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Old May 3rd, 2017 #1
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Post Animal Farm: Beware of the Language of Equality

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Animal Farm: Beware of the Language of Equality

The impulse for writing this brief essay comes from teaching the book for several years abroad. In my simple observations about the work, I've employed a medical analogy, whereby, Old Major is a social physician; his patient is the ailing, but equally oblivious, population of farm animals, and the illness is the daily life on that farm, owned by Mr. Jones. This analysis of Animal Farm follows a therapeutic progression: from a diagnosis, to a prescribed therapy, and ending finally in a description of a state of health that should result if the treatment is followed. In contrast to the usual interpretation of Animal Farm which highlights Orwell's famous quote that "all animals are equal, but some animals are more equal than others," the message of this medical analogy is that those who control language control politics and power.

In this respect, I'm aware of how Orwell uses Old Major to dramatize Karl Marx's critique of the struggle between owners and workers. But Orwell goes further, with important insights for the Alt Right. Aware that "Convictions are more dangerous enemies of truth than lies," Orwell puts aside whatever his sympathies with the workers might be; he challenges the idea that "All animals are equal." First, he shows the failure of this idea by focusing on who controls language, and then he presents reasons why equality among all the animals might not be all that desirable. In doing this, Orwell went against the egalitarian impulses of his day, displaying an intellectual originality that is rightly admired but perhaps all too seldom imitated.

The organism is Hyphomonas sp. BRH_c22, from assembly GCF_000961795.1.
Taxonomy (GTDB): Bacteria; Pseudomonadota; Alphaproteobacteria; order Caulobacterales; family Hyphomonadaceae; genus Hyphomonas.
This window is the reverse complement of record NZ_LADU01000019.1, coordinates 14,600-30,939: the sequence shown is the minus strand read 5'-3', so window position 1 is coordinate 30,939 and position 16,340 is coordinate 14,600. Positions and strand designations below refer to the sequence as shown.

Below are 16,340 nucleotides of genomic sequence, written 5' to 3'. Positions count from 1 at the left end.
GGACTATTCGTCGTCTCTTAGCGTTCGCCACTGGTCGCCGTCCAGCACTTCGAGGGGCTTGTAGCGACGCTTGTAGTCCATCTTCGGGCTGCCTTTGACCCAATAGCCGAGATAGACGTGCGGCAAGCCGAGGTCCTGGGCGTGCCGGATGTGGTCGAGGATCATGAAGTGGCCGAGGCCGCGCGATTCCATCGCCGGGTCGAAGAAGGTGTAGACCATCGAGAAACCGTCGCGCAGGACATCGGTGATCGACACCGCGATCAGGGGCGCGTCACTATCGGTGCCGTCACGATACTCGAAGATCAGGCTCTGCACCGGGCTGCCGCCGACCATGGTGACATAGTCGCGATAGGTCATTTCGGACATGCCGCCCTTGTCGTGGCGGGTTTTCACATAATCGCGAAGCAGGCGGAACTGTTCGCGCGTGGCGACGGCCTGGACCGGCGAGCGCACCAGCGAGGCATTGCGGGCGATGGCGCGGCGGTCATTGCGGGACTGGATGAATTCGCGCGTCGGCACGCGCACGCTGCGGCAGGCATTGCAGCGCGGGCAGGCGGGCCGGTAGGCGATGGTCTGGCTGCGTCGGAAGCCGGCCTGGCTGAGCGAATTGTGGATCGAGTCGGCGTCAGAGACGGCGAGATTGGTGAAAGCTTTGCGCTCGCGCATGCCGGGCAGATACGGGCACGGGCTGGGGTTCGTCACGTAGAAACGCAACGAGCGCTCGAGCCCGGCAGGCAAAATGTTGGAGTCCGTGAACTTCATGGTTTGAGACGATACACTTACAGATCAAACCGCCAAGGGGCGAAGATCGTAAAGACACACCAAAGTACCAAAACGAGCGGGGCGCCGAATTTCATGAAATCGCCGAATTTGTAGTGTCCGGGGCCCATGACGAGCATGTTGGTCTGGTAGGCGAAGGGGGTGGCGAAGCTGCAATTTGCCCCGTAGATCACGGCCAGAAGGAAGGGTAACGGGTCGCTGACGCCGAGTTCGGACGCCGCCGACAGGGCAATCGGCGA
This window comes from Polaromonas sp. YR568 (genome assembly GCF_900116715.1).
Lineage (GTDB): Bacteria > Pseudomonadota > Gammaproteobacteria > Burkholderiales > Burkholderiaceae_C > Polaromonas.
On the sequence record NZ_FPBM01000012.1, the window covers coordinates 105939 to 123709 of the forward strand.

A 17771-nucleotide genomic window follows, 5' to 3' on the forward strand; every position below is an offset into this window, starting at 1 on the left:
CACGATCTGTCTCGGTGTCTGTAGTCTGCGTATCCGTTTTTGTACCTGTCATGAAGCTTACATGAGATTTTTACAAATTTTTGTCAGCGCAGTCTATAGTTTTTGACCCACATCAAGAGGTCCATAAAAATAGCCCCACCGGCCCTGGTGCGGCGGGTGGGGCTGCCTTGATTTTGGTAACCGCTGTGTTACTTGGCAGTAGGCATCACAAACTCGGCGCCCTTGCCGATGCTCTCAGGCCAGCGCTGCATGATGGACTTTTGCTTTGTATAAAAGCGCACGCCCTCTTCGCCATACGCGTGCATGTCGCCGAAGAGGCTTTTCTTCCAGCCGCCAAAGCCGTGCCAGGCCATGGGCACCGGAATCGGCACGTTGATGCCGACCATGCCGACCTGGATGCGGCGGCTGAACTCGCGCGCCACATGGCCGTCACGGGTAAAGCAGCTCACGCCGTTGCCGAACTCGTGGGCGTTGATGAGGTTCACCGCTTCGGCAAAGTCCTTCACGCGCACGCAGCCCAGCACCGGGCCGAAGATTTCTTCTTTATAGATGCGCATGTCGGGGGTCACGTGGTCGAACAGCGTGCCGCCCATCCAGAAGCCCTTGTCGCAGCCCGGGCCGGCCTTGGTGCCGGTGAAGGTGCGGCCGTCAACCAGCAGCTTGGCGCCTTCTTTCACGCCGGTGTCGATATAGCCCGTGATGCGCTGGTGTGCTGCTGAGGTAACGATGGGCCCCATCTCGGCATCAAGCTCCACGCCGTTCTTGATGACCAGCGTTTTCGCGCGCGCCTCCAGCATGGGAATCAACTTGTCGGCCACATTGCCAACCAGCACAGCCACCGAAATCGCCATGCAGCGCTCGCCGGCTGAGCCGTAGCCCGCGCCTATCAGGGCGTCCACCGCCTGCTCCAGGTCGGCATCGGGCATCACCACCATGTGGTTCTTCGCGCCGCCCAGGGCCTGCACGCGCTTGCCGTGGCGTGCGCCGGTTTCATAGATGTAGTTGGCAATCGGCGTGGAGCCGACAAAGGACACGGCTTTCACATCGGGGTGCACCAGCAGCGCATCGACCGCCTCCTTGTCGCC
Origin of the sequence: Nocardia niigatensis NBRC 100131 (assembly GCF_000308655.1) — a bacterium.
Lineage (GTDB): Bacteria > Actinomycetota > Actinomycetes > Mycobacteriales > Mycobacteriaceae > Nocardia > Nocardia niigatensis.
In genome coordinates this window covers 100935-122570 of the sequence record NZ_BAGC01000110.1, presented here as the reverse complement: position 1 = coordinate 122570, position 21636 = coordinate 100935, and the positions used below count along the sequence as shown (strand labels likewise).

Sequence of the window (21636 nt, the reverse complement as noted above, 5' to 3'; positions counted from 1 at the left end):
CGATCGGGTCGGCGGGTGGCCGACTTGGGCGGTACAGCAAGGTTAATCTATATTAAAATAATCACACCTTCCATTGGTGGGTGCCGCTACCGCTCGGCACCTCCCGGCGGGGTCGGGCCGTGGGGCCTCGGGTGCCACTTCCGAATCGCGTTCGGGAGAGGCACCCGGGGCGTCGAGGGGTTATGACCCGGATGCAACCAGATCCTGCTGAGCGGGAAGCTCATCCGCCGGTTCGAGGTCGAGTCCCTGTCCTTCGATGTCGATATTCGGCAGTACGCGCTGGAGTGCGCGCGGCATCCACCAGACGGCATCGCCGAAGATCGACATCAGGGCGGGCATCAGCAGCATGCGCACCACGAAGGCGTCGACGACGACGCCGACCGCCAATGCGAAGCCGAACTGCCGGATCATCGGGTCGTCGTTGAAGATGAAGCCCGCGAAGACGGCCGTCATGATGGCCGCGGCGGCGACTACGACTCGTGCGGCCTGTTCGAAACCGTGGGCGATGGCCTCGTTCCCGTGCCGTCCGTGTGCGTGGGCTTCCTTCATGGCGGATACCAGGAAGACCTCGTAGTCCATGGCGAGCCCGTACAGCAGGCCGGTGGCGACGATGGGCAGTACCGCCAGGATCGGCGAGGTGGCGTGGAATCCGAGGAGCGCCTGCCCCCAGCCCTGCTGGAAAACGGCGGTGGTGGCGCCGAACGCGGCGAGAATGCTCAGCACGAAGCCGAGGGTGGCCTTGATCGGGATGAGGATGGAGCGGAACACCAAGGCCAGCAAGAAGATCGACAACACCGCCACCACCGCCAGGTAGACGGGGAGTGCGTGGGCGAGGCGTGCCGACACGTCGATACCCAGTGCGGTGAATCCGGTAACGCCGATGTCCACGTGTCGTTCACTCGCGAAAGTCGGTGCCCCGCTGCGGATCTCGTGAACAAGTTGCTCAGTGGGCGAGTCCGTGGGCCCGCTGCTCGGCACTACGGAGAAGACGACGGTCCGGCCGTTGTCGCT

Old Major educates the farm animals, making them aware that this is unhealthy. The animals "are forced to work," doing the most burdensome work to exhaustion, and in return, they only receive "just so much food as will keep the breath" in them so that they can continue to work. As Old Major understands life on the farm, work is a major measure of value for most animals, and "the very instant that our usefulness has come to an end we are slaughtered." Even at the end of a life-time of loyal labour on Manor Farm, animals don't get to enjoy retirement. Instead, they are mercilessly eliminated. Old Major assures Boxer that no animal is immune to this outcome: "the very day those great muscles of yours lose their power, Jones [...] will cut your throat and boil you down for the foxhounds." As with any good doctor, Old Major knows that it isn't enough to diagnose correctly the patient. The treatment must cure the illness.

A reader might ask: Why do the ills of Manor Farm have to be treated by the harsh remedy of rebellion? Any increase in animal rights is a decrease in Jones' control. Any further sharing out of resources diminishes profit for Jones. Moreover, not yet unified with the ot

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read full article at source: http://www.eurocanadian.ca/2017/05/a...-equality.html
 
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